The increasing role of AI in sustainable travel

From tracking the exact carbon footprint of logistics to optimizing energy systems, from supply chain transparency to in-depth analytics helping responsible businesses create personalized offers for conscious customers: Shruti Shibulal, CEO of Tamara Leisure Experiences, describes the growing importance of artificial intelligence in the travel industry.

  • Artificial intelligence (AI) has spread its wings and graced almost every sector, and travel and hospitality are no exceptions. What do you think are the pros and cons of this integration?

AI is and will remain an important aspect for innovation and optimization in the travel industry. With Tamara in particular, we found the far-reaching benefits of an internal communications app developed and deployed during the pandemic downturn. During this time, our operations had to adapt quickly in order to integrate high hygiene and safety standards. Delivering a cohesive message and overseeing employee training became much more efficient with the app, which was able to connect the organization across teams, labels and properties.

AI is also key to helping us better understand our guests. We’re able to gather a range of insightful information about their preferences and then tailor the experiences in truly personalized and thoughtful ways. AI is also critical to supporting sustainable innovation. For example, we are able to optimize energy management systems using AI, which helps us to monitor and collect data on the use of resources in a building, allowing us to take well-informed, real-time steps toward energy conservation and efficiency Companies.

However, as AI tools become a larger part of our day-to-day functions, there remains a common concern for how technology can reduce crucial human touchpoints that are essential to the hospitality experience as we know it. However, as a highly personalized, interactive industry, hospitality will continue to remain heavily human-centric and people-dependent. It is unlikely that the nuances of emotional intelligence, cultural resonance, and experience-driven behavior will be perfected by an AI entity, much less that this technology will be adopted by enterprises on a large scale anytime soon.

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What we can expect on a larger scale is a handover of analytical and administrative tasks to technology-enabled platforms. Ultimately, I believe this is a positive change that requires upskilling and training, creating greater potential for professional growth and significantly increasing existing individual productivity.

  • How does sustainable travel benefit from technological advances in travel?

Both high-quality and low-quality technologies offer enormous advantages for sustainable travel. At the hardware level, the growing supply of green building materials, water-saving plumbing and cost-effective water filtration systems are helping to make homes inherently energy efficient.

In the field of software, we are always impressed by new ways of cataloging and measuring essential data. In terms of internal processes, this significantly increases transparency across all functions. For example, we have much more insight into our supply chains. This helps with everything from quality control to evaluating the carbon emissions of our logistics network, which we are actively working to reduce.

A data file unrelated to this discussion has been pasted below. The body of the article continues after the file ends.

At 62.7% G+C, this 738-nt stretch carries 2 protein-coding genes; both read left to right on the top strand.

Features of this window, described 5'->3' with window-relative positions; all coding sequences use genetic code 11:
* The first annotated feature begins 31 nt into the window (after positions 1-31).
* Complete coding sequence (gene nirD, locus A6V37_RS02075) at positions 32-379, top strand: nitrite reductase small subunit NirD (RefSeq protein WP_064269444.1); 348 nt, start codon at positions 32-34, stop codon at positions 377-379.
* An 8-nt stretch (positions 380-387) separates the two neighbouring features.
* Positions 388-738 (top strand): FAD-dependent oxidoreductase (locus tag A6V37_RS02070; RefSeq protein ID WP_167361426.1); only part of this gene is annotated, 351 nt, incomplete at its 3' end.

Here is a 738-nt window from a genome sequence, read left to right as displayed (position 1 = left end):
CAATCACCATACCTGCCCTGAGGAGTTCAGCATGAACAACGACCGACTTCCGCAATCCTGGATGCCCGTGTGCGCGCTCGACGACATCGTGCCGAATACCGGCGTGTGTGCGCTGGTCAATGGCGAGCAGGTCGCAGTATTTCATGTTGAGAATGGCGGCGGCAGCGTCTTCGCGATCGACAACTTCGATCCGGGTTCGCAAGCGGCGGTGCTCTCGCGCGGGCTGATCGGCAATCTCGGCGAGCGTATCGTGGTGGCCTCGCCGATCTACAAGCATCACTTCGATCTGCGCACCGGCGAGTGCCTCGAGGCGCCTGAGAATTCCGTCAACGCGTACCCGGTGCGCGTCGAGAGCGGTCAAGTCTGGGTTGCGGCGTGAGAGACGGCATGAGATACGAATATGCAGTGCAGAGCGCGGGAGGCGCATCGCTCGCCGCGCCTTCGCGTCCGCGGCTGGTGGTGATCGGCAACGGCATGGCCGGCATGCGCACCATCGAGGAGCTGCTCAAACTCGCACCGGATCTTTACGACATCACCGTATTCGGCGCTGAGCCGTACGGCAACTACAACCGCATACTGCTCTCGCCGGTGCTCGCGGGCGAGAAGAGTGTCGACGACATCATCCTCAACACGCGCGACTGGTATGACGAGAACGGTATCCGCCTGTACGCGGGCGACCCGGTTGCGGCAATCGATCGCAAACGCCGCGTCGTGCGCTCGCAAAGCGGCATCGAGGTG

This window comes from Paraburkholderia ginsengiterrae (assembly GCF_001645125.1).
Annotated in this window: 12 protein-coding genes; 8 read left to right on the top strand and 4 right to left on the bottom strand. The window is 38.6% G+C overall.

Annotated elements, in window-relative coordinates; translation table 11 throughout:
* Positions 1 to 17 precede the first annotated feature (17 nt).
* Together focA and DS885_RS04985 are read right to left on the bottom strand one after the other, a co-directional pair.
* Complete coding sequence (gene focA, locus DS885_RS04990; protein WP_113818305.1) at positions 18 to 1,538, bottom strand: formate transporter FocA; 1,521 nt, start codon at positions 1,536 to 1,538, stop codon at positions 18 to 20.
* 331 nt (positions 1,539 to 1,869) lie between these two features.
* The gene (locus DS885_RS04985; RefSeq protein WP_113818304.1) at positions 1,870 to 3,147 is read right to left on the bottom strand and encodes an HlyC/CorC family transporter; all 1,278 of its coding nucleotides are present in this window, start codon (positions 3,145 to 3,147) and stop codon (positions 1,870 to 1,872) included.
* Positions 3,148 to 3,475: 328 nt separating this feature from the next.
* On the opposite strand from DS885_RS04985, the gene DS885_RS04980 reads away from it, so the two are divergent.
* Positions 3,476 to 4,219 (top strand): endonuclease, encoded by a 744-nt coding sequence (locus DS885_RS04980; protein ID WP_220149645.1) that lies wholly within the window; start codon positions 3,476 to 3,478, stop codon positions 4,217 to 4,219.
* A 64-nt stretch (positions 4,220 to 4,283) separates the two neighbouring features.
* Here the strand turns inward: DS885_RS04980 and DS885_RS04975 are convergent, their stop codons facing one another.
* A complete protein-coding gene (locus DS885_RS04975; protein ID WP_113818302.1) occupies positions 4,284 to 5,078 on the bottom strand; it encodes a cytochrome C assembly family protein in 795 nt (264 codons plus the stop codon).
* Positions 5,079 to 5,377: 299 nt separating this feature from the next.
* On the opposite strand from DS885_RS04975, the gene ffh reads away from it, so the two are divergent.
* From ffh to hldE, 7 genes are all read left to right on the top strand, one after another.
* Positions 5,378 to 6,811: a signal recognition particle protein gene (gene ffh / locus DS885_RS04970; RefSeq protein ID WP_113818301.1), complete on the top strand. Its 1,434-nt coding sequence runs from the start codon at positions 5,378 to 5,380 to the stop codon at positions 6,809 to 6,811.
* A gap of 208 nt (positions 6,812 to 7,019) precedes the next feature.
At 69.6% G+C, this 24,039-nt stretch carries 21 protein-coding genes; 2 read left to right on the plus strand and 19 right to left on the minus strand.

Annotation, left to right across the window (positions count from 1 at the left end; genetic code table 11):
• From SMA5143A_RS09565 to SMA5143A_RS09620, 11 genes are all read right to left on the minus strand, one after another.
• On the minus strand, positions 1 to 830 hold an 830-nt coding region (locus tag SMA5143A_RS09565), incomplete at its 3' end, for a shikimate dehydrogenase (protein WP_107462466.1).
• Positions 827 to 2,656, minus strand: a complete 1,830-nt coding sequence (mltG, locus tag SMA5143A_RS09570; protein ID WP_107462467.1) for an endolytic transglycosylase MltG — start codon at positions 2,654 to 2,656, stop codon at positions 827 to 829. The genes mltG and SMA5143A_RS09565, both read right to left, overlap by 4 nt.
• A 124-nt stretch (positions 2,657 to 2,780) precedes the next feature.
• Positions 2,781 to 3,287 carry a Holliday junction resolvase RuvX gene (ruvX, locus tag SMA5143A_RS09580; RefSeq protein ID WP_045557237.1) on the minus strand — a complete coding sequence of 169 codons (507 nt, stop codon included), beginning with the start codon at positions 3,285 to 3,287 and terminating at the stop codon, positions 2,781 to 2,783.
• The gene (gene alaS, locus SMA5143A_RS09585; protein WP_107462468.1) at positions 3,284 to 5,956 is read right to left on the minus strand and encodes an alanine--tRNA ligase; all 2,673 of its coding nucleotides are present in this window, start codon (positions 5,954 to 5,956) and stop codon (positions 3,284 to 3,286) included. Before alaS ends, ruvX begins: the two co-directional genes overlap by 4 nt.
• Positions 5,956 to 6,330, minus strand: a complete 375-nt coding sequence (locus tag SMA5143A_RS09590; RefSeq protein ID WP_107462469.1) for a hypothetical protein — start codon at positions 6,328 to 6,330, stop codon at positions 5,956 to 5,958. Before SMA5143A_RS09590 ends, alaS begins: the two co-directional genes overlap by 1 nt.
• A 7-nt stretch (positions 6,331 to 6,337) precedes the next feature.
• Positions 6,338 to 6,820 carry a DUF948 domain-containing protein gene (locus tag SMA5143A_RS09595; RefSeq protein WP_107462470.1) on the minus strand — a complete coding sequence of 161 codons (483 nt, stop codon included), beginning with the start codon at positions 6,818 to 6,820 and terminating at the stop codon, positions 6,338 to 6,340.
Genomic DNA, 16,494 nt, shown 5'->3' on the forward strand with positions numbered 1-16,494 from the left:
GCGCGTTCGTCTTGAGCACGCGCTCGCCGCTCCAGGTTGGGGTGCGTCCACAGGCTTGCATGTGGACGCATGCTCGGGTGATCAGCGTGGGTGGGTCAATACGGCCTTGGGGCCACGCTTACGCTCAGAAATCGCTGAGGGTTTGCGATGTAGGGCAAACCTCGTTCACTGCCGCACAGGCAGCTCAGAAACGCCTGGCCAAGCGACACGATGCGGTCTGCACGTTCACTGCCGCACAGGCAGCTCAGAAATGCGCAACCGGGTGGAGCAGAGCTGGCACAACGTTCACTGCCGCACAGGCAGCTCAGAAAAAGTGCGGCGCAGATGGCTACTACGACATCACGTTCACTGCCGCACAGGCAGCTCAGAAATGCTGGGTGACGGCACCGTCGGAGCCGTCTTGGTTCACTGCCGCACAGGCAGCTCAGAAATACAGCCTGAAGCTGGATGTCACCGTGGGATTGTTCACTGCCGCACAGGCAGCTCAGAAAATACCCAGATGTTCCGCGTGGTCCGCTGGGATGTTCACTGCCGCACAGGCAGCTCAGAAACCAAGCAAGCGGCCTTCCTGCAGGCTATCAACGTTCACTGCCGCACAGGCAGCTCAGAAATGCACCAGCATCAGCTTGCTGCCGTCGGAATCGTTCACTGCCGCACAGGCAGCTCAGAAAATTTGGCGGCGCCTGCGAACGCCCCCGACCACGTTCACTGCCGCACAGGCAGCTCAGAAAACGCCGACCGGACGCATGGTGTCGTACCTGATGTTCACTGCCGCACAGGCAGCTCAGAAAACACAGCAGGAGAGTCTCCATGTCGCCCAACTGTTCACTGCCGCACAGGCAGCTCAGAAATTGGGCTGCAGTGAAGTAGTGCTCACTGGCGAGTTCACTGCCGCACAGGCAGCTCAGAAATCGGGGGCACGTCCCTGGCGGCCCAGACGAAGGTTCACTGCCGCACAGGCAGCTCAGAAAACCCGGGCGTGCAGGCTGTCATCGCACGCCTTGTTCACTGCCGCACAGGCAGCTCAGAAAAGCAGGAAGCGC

A similar level of transparency and insight applies to guest data. Whether this information is collected from our guests in person or from virtual patterns of behavior such as search results or website visits, we have increasing clarity on both consumer awareness and the demand for sustainable travel. This allows us to reach a community of like-minded travelers, employees and partners that we can better serve and also learn from.

  • What current challenges does the travel and hospitality industry in India face in implementing these technologies?

With any integral form of change such as technology-enabled solutions or even sustainable practices, there is a perception that they will be extremely expensive or difficult to implement. Major infrastructural changes that can lead to transformative changes naturally require significant investments and therefore carry certain financial and operational risks. However, incremental changes made to multiple nodes of an organization can have a significant impact. Smaller changes, but implemented carefully and tactfully, can also be highly cost-effective and result in additional cost savings. So one of the biggest challenges we have to overcome is on the human side – namely the perceived risk and fear of venturing into something unknown.

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On the technical side, the process of learning and adopting new practices requires some operational skill. Experimentation along with trial and error is becoming an essential part of finding new and effective business models. However, when these efforts are made in a systematic and diligent manner, the rewards far outweigh the work.

  • What is the outlook for 2022 in terms of travel and hospitality industry globally and in India?

As a group, Tamara has always remained optimistic about the future of hospitality, travel and tourism worldwide. We see this as an incredibly interesting time for the industry. As consumer preferences become more informed and conscious, sustainability becomes a global priority, as technology becomes more integrated into service offerings, as one of the world’s most dynamic industries, we are uniquely positioned to lead conversations and practices that produce meaningful economic and social outcomes and environmental pollution.